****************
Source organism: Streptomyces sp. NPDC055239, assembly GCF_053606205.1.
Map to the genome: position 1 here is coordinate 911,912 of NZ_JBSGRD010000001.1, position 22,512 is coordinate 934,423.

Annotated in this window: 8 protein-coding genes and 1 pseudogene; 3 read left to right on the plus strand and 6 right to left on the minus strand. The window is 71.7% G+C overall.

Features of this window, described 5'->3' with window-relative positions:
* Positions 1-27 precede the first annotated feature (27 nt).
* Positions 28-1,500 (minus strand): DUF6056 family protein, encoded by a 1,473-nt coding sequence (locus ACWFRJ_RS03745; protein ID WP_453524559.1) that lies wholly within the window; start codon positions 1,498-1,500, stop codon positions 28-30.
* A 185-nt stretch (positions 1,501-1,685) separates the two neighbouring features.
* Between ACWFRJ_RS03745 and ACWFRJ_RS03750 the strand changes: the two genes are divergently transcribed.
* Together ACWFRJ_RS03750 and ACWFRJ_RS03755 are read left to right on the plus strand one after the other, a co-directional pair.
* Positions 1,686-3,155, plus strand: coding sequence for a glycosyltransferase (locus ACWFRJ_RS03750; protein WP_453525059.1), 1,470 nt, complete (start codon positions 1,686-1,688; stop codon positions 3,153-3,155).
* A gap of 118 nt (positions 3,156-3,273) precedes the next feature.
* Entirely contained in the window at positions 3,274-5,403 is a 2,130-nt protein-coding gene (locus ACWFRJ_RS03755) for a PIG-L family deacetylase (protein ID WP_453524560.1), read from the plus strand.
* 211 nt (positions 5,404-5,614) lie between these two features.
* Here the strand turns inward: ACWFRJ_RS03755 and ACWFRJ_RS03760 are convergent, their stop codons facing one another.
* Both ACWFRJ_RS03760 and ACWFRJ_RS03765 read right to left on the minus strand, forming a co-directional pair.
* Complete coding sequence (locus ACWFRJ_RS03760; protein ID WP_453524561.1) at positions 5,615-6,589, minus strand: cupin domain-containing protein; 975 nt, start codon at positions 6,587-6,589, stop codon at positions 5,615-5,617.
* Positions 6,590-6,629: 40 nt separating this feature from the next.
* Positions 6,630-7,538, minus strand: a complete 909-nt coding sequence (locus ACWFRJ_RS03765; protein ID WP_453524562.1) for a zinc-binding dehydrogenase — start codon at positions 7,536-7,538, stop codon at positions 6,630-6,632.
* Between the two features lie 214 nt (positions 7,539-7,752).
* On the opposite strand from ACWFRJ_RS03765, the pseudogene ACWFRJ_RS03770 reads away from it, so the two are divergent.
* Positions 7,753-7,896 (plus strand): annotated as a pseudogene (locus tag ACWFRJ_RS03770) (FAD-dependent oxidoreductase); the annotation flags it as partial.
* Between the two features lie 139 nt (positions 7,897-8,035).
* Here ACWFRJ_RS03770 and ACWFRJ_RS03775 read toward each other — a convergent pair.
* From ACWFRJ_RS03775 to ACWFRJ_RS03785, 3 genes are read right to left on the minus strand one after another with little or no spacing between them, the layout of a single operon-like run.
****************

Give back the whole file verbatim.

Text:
Source organism: Streptomyces sp. NPDC055239, assembly GCF_053606205.1.
Map to the genome: position 1 here is coordinate 911,912 of NZ_JBSGRD010000001.1, position 22,512 is coordinate 934,423.

Annotated in this window: 8 protein-coding genes and 1 pseudogene; 3 read left to right on the plus strand and 6 right to left on the minus strand. The window is 71.7% G+C overall.

Features of this window, described 5'->3' with window-relative positions:
* Positions 1-27 precede the first annotated feature (27 nt).
* Positions 28-1,500 (minus strand): DUF6056 family protein, encoded by a 1,473-nt coding sequence (locus ACWFRJ_RS03745; protein ID WP_453524559.1) that lies wholly within the window; start codon positions 1,498-1,500, stop codon positions 28-30.
* A 185-nt stretch (positions 1,501-1,685) separates the two neighbouring features.
* Between ACWFRJ_RS03745 and ACWFRJ_RS03750 the strand changes: the two genes are divergently transcribed.
* Together ACWFRJ_RS03750 and ACWFRJ_RS03755 are read left to right on the plus strand one after the other, a co-directional pair.
* Positions 1,686-3,155, plus strand: coding sequence for a glycosyltransferase (locus ACWFRJ_RS03750; protein WP_453525059.1), 1,470 nt, complete (start codon positions 1,686-1,688; stop codon positions 3,153-3,155).
* A gap of 118 nt (positions 3,156-3,273) precedes the next feature.
* Entirely contained in the window at positions 3,274-5,403 is a 2,130-nt protein-coding gene (locus ACWFRJ_RS03755) for a PIG-L family deacetylase (protein ID WP_453524560.1), read from the plus strand.
* 211 nt (positions 5,404-5,614) lie between these two features.
* Here the strand turns inward: ACWFRJ_RS03755 and ACWFRJ_RS03760 are convergent, their stop codons facing one another.
* Both ACWFRJ_RS03760 and ACWFRJ_RS03765 read right to left on the minus strand, forming a co-directional pair.
* Complete coding sequence (locus ACWFRJ_RS03760; protein ID WP_453524561.1) at positions 5,615-6,589, minus strand: cupin domain-containing protein; 975 nt, start codon at positions 6,587-6,589, stop codon at positions 5,615-5,617.
* Positions 6,590-6,629: 40 nt separating this feature from the next.
* Positions 6,630-7,538, minus strand: a complete 909-nt coding sequence (locus ACWFRJ_RS03765; protein ID WP_453524562.1) for a zinc-binding dehydrogenase — start codon at positions 7,536-7,538, stop codon at positions 6,630-6,632.
* Between the two features lie 214 nt (positions 7,539-7,752).
* On the opposite strand from ACWFRJ_RS03765, the pseudogene ACWFRJ_RS03770 reads away from it, so the two are divergent.
* Positions 7,753-7,896 (plus strand): annotated as a pseudogene (locus tag ACWFRJ_RS03770) (FAD-dependent oxidoreductase); the annotation flags it as partial.
* Between the two features lie 139 nt (positions 7,897-8,035).
* Here ACWFRJ_RS03770 and ACWFRJ_RS03775 read toward each other — a convergent pair.
* From ACWFRJ_RS03775 to ACWFRJ_RS03785, 3 genes are read right to left on the minus strand one after another with little or no spacing between them, the layout of a single operon-like run.